Will Boris Johnson be able to call a snap UK general election before Christmas?
Boris Johnson has admitted he will fail to fulfil his ‘do-or-die’ pledge to deliver Brexit by October 31.Instead, he is offering parliament more time to scrutinise Brexit legislation, but on the condition they agree to a general election on December 12.The move threw the Labour party into chaos, with many of its MPs ready to…
- Boris Johnson has admitted he will fail to fulfil his ‘do-or-die’ pledge to deliver Brexit by October 31.
- Instead, he is offering parliament more time to scrutinise Brexit legislation, but on the condition they agree to a general election on December 12.
- The move threw the Labour party into chaos, with many of its MPs ready to defy Jeremy Corbyn if he instructs them to vote in favour of an election.
- “We know you don’t run into an election when you don’t have to. And why would we want to ruin everyone’s Christmas?” said Labour MP Barry Sheerman.
- Visit Business Insider’s homepage for more stories.
Boris Johnson has admitted he will break his “do or die” pledge to deliver Brexit by October 31 and has called instead for an election on December 12.
But in order to secure a Christmas election, the prime minister will need the opposition Labour party to back the plan. It is far from clear if they will do so. Those around Labour leader Jeremy Corbyn back a poll but most Labour Members of Parliament oppose one due to the party’s poor performance in current opinion polls.
So will there be a general election in the UK before the end of the year? Here’s what’s going on.
Why did Johnson call for an election?
The prime minister said an election was required to break the Brexit deadlock after parliament voted on Tuesday for his Brexit bill but rejected the timetable for scrutinising it and asked for more time.
Johnson’s new offer is to allow MPs to debate his Withdrawal Agreement Bill until November 6, but only if they agree to an election on December 12.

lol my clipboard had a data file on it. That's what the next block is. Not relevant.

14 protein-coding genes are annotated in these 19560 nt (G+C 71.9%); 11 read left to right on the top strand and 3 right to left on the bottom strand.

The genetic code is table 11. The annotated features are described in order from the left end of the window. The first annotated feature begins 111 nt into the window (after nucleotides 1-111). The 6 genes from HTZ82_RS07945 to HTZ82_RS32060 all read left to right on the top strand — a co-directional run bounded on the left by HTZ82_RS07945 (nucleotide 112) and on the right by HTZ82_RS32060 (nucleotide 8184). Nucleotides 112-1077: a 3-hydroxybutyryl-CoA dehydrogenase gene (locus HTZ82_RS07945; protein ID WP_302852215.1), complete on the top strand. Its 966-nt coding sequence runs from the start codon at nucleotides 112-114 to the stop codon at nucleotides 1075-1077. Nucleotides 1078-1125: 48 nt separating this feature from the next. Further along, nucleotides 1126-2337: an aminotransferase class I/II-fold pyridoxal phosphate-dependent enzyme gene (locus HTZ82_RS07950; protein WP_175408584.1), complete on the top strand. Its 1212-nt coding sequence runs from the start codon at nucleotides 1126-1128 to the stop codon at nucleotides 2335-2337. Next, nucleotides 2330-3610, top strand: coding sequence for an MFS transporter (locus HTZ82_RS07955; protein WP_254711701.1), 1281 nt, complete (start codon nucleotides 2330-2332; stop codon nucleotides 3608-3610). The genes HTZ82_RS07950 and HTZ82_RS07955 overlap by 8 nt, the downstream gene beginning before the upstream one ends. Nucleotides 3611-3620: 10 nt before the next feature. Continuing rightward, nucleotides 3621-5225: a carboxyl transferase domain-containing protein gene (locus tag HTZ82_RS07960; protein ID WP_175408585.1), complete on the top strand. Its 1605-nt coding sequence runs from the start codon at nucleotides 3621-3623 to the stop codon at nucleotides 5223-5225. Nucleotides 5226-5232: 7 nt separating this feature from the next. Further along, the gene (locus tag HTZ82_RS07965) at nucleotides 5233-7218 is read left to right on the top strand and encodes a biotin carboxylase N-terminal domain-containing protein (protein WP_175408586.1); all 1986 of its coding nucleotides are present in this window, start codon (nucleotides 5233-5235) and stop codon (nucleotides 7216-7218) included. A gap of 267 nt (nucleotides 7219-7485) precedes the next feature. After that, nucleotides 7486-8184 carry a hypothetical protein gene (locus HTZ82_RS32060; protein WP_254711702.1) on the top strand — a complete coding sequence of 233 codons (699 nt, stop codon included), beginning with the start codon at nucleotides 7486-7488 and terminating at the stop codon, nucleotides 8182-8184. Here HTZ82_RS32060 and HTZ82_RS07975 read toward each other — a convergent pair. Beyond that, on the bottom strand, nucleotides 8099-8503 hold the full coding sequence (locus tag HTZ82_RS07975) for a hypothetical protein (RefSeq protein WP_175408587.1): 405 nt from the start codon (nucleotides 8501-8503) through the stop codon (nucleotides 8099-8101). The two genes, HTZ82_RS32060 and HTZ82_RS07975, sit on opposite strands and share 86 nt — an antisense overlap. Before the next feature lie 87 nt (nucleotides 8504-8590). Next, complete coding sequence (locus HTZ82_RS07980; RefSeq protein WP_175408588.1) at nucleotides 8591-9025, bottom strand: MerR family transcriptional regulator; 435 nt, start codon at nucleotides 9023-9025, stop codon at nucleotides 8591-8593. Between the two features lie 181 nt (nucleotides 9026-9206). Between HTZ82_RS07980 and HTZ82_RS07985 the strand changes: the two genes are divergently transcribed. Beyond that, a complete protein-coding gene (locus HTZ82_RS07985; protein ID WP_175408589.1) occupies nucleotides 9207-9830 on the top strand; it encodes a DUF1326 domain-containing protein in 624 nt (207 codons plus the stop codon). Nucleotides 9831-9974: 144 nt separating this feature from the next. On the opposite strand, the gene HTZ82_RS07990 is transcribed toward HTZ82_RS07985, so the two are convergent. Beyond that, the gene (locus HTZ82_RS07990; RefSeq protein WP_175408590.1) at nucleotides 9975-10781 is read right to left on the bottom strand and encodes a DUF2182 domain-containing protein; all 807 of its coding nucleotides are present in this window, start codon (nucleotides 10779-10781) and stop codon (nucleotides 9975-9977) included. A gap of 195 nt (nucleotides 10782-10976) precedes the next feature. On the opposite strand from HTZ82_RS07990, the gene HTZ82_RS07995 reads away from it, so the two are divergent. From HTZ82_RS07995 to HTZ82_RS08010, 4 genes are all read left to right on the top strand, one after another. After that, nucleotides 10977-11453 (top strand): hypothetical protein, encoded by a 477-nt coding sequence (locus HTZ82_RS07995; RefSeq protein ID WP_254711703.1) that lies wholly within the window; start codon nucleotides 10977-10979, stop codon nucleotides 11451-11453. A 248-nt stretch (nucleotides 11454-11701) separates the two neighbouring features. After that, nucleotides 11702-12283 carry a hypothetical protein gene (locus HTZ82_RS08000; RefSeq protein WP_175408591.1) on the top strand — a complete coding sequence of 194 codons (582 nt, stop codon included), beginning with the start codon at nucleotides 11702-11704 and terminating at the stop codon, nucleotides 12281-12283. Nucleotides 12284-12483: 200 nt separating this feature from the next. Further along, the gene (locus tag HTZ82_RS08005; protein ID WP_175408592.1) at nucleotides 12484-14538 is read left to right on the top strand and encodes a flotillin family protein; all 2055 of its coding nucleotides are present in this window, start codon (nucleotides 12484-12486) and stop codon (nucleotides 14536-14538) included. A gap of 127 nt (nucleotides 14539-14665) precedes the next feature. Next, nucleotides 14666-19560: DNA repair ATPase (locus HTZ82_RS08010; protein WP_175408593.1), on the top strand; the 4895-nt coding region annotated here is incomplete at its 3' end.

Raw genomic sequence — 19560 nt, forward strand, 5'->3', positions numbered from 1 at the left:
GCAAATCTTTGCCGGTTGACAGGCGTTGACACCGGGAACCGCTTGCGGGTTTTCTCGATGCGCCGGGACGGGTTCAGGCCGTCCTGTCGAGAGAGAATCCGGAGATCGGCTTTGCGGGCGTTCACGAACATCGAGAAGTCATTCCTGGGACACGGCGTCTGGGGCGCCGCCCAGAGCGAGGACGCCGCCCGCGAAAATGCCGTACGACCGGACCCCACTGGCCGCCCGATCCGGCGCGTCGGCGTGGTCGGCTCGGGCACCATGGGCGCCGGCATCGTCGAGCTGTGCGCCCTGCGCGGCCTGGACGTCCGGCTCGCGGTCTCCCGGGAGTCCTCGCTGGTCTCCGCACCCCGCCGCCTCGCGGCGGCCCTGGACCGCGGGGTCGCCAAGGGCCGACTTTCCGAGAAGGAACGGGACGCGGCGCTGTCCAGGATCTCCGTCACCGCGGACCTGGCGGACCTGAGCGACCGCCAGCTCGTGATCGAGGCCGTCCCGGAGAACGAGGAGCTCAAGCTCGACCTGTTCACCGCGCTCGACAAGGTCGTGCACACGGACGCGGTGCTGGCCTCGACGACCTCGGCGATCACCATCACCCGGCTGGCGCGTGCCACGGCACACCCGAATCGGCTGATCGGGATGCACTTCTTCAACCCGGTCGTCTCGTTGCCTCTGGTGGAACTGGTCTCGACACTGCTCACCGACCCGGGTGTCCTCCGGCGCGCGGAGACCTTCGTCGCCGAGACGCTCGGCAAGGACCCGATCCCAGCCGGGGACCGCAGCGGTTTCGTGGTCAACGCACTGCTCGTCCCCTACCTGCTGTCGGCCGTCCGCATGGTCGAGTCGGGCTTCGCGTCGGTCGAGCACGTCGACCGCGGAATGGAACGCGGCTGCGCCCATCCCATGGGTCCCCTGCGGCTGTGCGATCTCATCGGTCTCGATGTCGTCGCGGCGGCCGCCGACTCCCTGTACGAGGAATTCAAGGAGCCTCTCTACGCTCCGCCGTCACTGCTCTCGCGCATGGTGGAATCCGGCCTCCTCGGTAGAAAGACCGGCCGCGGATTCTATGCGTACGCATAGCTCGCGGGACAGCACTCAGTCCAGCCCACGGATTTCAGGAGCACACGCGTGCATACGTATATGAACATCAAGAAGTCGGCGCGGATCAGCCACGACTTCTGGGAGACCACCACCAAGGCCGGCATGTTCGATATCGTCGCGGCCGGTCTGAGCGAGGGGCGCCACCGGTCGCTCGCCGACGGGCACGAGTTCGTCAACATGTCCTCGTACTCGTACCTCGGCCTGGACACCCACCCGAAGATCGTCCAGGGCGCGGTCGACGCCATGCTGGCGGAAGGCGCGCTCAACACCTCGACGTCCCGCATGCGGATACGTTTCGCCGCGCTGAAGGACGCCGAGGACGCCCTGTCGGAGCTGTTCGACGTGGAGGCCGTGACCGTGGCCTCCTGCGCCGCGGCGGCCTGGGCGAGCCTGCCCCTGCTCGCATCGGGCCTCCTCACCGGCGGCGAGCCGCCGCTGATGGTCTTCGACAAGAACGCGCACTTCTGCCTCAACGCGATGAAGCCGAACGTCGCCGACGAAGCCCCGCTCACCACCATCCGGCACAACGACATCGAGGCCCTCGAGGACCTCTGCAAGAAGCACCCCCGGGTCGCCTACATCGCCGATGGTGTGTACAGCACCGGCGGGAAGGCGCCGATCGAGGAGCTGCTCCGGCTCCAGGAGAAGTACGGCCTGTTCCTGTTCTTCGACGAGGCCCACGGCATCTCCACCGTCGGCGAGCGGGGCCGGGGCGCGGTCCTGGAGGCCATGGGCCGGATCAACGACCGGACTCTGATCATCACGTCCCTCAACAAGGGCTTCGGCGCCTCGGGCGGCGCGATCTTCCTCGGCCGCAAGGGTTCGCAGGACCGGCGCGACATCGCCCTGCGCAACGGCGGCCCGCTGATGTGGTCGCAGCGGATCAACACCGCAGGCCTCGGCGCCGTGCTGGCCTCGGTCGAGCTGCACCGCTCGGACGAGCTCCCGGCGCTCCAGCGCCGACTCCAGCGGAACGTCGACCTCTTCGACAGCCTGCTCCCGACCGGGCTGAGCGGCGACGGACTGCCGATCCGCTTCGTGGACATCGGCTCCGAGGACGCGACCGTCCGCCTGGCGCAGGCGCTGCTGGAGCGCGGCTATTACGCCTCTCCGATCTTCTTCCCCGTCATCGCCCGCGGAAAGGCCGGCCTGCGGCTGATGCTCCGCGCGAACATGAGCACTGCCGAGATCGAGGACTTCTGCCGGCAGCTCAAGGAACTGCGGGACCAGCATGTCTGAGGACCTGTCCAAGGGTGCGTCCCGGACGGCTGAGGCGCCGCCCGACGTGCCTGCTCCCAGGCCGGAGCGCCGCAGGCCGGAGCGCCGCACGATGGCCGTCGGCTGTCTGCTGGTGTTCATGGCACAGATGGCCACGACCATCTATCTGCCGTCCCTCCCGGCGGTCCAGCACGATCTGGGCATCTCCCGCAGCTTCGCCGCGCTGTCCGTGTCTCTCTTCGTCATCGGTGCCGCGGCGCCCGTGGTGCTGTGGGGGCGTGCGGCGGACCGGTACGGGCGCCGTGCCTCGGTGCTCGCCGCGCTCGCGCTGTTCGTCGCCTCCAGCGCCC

If the Commons rejects his plan, he has threatened to pull the Withdrawal Agreement Bill and put the government “on strike” until he is given his election.
Downing Street believes that parliament will continue to delay Brexit unless it is given a clear deadline.
Under the terms of the plan, MPs would have until November 6 to decide whether to approve the legislation before entering a highly unpredictable election.
Will Labour back an election?
Under the Fixed-Term Parliament Act, two-thirds of MPs will need to back a general election on Monday to trigger one.
The Labour party has been thrown into chaos over whether to back a snap poll. Jeremy Corbyn, the Labour leader, has refused to rule one out, saying on Thursday that no final decision has been taken on the prime minister’s proposal.
However, Labour’s chief whip had moments earlier sent an email to the party’s MPs telling them to abstain on Monday’s motion, which would prevent Johnson from securing an election.
Corbyn insisted he would make the decision as soon as the EU had decided how long to delay Brexit for.
Donald Tusk, the European Council President, had been expected to announce the today that the UK’s request for a three-month delay until January 31 had been granted.
But that has been pushed back to next week after Brussels was blindsided by Johnson’s move to call an election.
Labour MPs want Corbyn to wait
The biggest problem for Corbyn is his own MPs, who overwhelmingly oppose a general election.
Many of them want Corbyn to rule out completely the prospect of an election, regardless of what the EU says.
Labour is trailing far behind the Conservatives in the polls and many fear they would lose their seats.
“We know you don’t run into an election when you don’t have to. And why would we want to ruin everyone’s Christmas?” Labour MP Barry Sheerman said last night.
Another Labour MP told the New Statesman that a December 12 election meant parliament would not resume sitting until mid-January, creating the possibility of an accidental no-deal Brexit on January 31.
Even if the party does whip its 243 MPs to vote for an election, it is far from clear they will do so.
Johnson would need at least 120 of those to back him if he was to secure an election, which looks unlikely.
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